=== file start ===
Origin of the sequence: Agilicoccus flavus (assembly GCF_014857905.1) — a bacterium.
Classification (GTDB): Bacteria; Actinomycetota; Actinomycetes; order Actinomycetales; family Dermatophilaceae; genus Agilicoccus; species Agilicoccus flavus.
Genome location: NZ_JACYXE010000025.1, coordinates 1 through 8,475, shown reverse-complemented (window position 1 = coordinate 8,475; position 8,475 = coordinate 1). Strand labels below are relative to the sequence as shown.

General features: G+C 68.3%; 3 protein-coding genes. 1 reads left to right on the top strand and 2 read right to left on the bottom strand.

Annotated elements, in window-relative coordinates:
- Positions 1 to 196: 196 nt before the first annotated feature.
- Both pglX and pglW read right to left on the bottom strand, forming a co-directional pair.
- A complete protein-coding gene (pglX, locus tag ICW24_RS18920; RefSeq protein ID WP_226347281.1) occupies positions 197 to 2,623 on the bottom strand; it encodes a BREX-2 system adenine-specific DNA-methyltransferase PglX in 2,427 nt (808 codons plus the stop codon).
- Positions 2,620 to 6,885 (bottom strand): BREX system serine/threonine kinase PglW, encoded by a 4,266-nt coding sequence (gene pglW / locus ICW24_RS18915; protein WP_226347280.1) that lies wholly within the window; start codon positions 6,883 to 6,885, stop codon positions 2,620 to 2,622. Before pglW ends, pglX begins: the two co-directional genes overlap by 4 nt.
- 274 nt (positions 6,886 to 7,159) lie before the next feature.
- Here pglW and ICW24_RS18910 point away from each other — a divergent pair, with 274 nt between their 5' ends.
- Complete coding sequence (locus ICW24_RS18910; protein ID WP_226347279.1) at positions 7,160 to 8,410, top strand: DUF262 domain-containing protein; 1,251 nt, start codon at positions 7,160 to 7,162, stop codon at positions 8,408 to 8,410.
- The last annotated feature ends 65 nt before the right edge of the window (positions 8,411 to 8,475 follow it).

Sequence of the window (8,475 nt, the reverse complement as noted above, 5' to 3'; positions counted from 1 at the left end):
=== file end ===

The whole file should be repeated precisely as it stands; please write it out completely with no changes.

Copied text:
Origin of the sequence: Agilicoccus flavus (assembly GCF_014857905.1) — a bacterium.
Classification (GTDB): Bacteria; Actinomycetota; Actinomycetes; order Actinomycetales; family Dermatophilaceae; genus Agilicoccus; species Agilicoccus flavus.
Genome location: NZ_JACYXE010000025.1, coordinates 1 through 8,475, shown reverse-complemented (window position 1 = coordinate 8,475; position 8,475 = coordinate 1). Strand labels below are relative to the sequence as shown.

General features: G+C 68.3%; 3 protein-coding genes. 1 reads left to right on the top strand and 2 read right to left on the bottom strand.

Annotated elements, in window-relative coordinates:
- Positions 1 to 196: 196 nt before the first annotated feature.
- Both pglX and pglW read right to left on the bottom strand, forming a co-directional pair.
- A complete protein-coding gene (pglX, locus tag ICW24_RS18920; RefSeq protein ID WP_226347281.1) occupies positions 197 to 2,623 on the bottom strand; it encodes a BREX-2 system adenine-specific DNA-methyltransferase PglX in 2,427 nt (808 codons plus the stop codon).
- Positions 2,620 to 6,885 (bottom strand): BREX system serine/threonine kinase PglW, encoded by a 4,266-nt coding sequence (gene pglW / locus ICW24_RS18915; protein WP_226347280.1) that lies wholly within the window; start codon positions 6,883 to 6,885, stop codon positions 2,620 to 2,622. Before pglW ends, pglX begins: the two co-directional genes overlap by 4 nt.
- 274 nt (positions 6,886 to 7,159) lie before the next feature.
- Here pglW and ICW24_RS18910 point away from each other — a divergent pair, with 274 nt between their 5' ends.
- Complete coding sequence (locus ICW24_RS18910; protein ID WP_226347279.1) at positions 7,160 to 8,410, top strand: DUF262 domain-containing protein; 1,251 nt, start codon at positions 7,160 to 7,162, stop codon at positions 8,408 to 8,410.
- The last annotated feature ends 65 nt before the right edge of the window (positions 8,411 to 8,475 follow it).

Sequence of the window (8,475 nt, the reverse complement as noted above, 5' to 3'; positions counted from 1 at the left end):